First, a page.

We often hear Atlanta is facing an affordable housing crisis. But it can be hard to understand how the city got to this point.
The issue isn’t simple. There isn’t one reason you can point to for the dwindling supply of low cost housing.
So in November WABE held a community event to highlight the complexity of the problem.
The event centered around the story of one woman, Ebony Love, and her search for a place her family could afford.
Ebony is from Atlanta. And so is her family.
Her mom is from the Old Fourth Ward and her dad is from a long since demolished neighborhood called Buttermilk Bottom.
In recent years, Ebony’s lived near the same intown places near where her parents have roots: Cabbagetown and Summerhill.
She likes living intown, because, in her words, it’s where life is happening. It’s also most convenient for her now that she has a son, Trejah.
Trejah is 10 now. He loves reading and always has.
Ebony says even when Trejah was two or three years old, she would find the TV’s caption turned on.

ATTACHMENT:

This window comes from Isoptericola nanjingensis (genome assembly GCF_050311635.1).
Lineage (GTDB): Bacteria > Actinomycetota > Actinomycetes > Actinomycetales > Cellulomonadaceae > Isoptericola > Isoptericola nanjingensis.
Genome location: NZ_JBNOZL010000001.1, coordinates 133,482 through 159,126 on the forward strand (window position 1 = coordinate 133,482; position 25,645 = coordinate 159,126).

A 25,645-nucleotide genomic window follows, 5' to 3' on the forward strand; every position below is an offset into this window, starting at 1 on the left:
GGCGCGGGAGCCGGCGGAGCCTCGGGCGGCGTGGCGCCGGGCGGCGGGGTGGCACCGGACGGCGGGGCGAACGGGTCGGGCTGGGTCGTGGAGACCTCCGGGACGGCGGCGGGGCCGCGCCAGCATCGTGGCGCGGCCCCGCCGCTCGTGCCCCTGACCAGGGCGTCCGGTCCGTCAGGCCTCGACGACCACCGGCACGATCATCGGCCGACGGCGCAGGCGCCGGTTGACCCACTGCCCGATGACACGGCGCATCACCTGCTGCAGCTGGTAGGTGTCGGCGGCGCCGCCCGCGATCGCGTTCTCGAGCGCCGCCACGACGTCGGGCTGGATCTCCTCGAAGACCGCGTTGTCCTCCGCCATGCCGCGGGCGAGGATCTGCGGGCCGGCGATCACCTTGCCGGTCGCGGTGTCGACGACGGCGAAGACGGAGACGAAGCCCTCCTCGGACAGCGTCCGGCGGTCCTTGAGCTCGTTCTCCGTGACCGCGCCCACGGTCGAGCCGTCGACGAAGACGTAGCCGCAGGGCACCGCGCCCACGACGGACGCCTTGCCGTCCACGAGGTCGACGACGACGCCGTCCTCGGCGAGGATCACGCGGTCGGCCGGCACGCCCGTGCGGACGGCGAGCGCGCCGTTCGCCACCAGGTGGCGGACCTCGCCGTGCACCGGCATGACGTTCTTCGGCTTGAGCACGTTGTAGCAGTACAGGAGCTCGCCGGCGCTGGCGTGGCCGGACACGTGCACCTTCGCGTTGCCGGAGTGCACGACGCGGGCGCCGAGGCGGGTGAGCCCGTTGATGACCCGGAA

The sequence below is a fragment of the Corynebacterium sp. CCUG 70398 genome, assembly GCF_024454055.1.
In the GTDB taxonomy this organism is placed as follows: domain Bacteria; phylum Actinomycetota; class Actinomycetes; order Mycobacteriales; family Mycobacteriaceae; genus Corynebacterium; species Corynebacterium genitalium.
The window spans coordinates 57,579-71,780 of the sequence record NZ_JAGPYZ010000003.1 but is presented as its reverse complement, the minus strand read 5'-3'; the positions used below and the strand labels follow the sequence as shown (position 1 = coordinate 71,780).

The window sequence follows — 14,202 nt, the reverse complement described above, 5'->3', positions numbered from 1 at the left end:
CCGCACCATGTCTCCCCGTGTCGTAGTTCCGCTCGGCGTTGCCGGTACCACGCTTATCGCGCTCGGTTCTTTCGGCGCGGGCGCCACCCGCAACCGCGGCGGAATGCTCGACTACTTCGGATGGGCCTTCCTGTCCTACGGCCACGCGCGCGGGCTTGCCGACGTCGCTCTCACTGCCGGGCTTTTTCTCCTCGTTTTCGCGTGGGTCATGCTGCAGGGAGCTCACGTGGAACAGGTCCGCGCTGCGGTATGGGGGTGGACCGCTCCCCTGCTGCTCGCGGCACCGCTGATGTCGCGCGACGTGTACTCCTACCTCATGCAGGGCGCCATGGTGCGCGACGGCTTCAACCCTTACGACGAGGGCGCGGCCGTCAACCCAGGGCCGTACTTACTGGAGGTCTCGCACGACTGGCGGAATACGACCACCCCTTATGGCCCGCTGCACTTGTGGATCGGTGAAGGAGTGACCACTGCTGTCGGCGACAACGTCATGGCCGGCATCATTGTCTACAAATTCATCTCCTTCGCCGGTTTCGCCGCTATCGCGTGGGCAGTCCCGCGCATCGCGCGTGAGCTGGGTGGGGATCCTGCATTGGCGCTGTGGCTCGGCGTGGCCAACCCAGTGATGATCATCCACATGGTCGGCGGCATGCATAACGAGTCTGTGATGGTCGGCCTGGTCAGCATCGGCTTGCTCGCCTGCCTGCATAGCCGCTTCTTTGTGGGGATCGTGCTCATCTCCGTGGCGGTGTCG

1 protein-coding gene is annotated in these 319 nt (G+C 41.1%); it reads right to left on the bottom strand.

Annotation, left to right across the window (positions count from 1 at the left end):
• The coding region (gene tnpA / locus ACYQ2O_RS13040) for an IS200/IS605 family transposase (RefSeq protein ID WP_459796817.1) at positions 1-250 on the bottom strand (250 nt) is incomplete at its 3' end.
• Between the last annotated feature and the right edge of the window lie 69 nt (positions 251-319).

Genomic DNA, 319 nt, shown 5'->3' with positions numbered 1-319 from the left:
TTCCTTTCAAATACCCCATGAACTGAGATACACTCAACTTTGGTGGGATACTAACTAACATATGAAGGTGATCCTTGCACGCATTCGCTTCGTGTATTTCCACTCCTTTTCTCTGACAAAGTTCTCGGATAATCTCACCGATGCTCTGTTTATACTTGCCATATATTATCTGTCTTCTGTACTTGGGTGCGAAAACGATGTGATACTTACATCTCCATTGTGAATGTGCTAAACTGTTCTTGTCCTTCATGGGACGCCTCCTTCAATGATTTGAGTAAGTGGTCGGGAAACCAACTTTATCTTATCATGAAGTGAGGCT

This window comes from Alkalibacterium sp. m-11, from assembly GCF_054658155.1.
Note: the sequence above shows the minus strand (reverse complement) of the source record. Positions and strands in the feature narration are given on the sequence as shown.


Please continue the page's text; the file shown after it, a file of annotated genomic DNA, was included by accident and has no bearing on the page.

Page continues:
“I realized it was him,” Ebony says. “That was another way that he would read.”
But even though Trejah has excelled academically, Ebony long felt she’s had to homeschool him.
That’s because Trejah has a health condition: a type of epilepsy.
It’s probably not what you think of when you hear about epilepsy. Trejah has absence seizures. He’ll lose consciousness for like 10 or 15 seconds.
Ebony says they’re dangerous because they can happen at any time and sometimes he’ll have several back to back.
“He has to have someone watch him 24 hours a day,” Ebony says. “At any time he can have a seizure and walk into the street.”
Taking care of Trejah through these seizures has consumed Ebony’s life. She’s become a full time caregiver, and that’s meant she hasn’t been able to work.
But she’s found a way to make their life together possible.
Ebony got a housing voucher from the state. It helps pay for rent. And that helped her find a place at an apartment complex.